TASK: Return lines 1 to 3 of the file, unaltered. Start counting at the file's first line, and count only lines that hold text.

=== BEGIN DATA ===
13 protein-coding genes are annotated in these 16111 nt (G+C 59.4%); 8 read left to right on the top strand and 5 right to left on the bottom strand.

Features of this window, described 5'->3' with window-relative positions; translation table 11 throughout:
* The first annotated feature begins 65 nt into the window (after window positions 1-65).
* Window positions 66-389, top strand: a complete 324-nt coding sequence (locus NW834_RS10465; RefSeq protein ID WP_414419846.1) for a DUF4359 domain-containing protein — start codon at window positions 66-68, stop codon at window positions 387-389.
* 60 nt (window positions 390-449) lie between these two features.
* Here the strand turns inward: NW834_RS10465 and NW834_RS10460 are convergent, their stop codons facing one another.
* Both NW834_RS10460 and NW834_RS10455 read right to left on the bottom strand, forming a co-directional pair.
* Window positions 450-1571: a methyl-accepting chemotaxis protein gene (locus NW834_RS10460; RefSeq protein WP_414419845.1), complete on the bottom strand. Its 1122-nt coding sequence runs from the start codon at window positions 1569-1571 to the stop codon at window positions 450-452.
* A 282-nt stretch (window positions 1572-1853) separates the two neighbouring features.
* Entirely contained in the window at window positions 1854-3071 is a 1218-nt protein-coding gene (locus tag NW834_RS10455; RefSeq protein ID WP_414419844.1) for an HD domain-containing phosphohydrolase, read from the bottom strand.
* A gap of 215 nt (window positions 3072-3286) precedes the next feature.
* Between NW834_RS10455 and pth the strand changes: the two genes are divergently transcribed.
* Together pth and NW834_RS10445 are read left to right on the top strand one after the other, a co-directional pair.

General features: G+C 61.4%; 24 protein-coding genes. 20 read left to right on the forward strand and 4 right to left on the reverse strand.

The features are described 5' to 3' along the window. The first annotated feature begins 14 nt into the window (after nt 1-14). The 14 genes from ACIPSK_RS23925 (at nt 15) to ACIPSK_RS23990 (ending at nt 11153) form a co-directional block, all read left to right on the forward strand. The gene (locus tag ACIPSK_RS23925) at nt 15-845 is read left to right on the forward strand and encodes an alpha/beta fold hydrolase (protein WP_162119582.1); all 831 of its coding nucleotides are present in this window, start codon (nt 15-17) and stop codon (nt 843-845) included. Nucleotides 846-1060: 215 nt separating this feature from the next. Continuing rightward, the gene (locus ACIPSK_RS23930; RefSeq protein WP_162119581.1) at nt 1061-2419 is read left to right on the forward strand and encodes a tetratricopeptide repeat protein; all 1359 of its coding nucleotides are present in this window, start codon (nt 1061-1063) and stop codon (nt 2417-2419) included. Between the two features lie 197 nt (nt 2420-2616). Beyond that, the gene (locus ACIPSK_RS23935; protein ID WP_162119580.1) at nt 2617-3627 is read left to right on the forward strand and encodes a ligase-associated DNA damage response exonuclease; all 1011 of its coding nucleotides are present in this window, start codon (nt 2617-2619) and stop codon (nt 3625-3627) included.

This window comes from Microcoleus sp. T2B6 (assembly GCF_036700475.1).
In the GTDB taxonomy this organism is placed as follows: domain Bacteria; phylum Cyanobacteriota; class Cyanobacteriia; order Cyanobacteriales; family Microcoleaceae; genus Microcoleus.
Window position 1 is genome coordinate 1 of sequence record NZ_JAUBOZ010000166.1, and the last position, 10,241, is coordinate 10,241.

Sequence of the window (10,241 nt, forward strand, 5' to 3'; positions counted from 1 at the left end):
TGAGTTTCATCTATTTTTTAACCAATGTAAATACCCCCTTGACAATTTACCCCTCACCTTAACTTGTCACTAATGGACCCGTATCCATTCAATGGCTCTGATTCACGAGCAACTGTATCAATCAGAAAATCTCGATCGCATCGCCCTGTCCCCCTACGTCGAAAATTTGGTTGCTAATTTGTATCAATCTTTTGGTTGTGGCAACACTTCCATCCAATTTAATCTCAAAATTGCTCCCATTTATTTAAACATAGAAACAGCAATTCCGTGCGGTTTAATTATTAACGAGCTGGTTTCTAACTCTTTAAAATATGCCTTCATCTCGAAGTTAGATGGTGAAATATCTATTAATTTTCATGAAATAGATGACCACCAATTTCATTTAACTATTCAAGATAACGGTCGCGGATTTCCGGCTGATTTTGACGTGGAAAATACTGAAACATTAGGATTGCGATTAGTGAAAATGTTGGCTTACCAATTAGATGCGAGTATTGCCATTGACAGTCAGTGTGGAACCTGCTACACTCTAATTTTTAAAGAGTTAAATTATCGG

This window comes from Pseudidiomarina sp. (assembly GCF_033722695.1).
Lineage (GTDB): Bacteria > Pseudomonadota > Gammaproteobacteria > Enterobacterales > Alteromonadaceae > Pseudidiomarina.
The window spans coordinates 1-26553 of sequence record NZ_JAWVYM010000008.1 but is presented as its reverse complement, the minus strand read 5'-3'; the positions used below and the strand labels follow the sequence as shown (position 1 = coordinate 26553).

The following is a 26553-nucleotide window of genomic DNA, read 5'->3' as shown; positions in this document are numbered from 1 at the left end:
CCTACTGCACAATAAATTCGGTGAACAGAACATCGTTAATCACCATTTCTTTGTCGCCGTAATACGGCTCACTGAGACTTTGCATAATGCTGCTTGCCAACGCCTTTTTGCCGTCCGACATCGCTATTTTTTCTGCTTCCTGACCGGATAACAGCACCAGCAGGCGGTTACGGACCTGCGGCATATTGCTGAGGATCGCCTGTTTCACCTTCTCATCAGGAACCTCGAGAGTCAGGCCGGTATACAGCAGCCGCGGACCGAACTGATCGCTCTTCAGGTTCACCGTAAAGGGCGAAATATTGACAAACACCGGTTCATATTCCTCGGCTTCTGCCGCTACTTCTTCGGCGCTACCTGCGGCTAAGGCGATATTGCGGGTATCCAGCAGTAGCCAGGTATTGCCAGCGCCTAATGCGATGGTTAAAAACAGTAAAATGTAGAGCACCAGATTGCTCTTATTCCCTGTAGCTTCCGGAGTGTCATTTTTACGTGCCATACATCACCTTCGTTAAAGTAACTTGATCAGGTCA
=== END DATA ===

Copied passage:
13 protein-coding genes are annotated in these 16111 nt (G+C 59.4%); 8 read left to right on the top strand and 5 right to left on the bottom strand.

Features of this window, described 5'->3' with window-relative positions; translation table 11 throughout:
* The first annotated feature begins 65 nt into the window (after window positions 1-65).